11 Customizing ASP.NET MVC
Ultimately, using Spark or sticking to the default view engine doesn t generally make a big difference in the economy of a project. Although I won t deny that Spark is really cool and effective, I won t list it as one of the must-have features that could make your project a success. This said, I welcome any improvement to the view syntax that Microsoft could deliver in the near future. Compile-time checking, ordered mix-up of HTML and code, and optional declarative components for when you need more abstraction these are, in my opinion, the pillars of the ideal ASP.NET MVC view engine.
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Many developers go through the same experience when they approach ASP.NET MVC. The initial enthusiasm for the technology and the attraction to the overall high quality of the design are soon softened by the consideration that, when it comes to the view, you seem to go 10 years back to the tag soup of old-fashioned ASP. Spark (as well as other engines such as NVelocity) can certainly contribute to making a view template more readable and cleaner, but it doesn t change a basic fact: ASP.NET MVC today lacks a component model to give you the level of productivity you can achieve in Web Forms through server controls.
ASP.NET MVC and a Component Model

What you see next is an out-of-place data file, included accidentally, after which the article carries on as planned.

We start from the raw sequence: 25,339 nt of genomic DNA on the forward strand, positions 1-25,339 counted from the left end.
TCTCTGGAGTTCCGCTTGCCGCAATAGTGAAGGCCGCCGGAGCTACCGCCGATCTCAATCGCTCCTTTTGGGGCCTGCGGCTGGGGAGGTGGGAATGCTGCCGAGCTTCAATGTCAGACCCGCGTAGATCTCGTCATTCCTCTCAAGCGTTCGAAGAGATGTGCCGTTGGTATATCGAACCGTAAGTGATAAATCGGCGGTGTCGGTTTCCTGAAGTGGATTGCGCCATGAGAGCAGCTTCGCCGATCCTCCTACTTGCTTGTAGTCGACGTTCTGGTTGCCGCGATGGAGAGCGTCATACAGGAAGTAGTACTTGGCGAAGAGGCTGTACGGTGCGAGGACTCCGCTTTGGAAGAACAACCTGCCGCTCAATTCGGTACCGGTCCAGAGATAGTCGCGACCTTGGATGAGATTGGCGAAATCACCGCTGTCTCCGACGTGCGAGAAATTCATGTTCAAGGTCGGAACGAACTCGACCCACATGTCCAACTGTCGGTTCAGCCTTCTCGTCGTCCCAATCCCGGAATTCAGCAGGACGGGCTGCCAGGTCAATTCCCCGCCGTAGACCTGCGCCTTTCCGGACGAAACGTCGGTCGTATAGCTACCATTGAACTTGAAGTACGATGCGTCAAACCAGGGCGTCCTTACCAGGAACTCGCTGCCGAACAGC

ASP.NET MVC pushes simplicity and, as a result, it is designed to stay really close to the metal. Because the URL of a Web application typically returns HTML, staying close to the metal means staying close to the machinery that produces HTML and granting developers total control over it. This is a good point and fulfills a real demand. The point is: should the quest for simplicity and control preclude adding a more abstract component model conceptually similar to server controls, but technically different If we could get to this, in my opinion, we would be more than halfway toward the unification of the various ASP.NET frameworks (Web Forms, ASP.NET MVC, and also Dynamic Data). You might recall from 1, Goals of ASP.NET MVC and Motivation for Its Development, the success of Web Forms is largely due to the abstraction it provides over the production of HTML and script code. This abstraction is mostly achieved through server controls. You can certainly use Web Forms server controls in ASP.NET MVC, but server controls follow their own paradigm, which is tightly integrated with the Page Controller pattern of Web Forms. A component model that is analogous to server controls just doesn t exist for ASP.NET MVC. This fact definitely cuts down to some extent the potential of the framework and makes the choice between Web Forms and ASP.NET MVC more difficult (and, in a way, pointless) for architects and project managers. The fundamental question should we use ASP.NET Web Forms or ASP.NET MVC too often ends up being an endless and pointless religious discussion where all parties are just pushing their own vision and screaming louder with the gathering force of their conviction.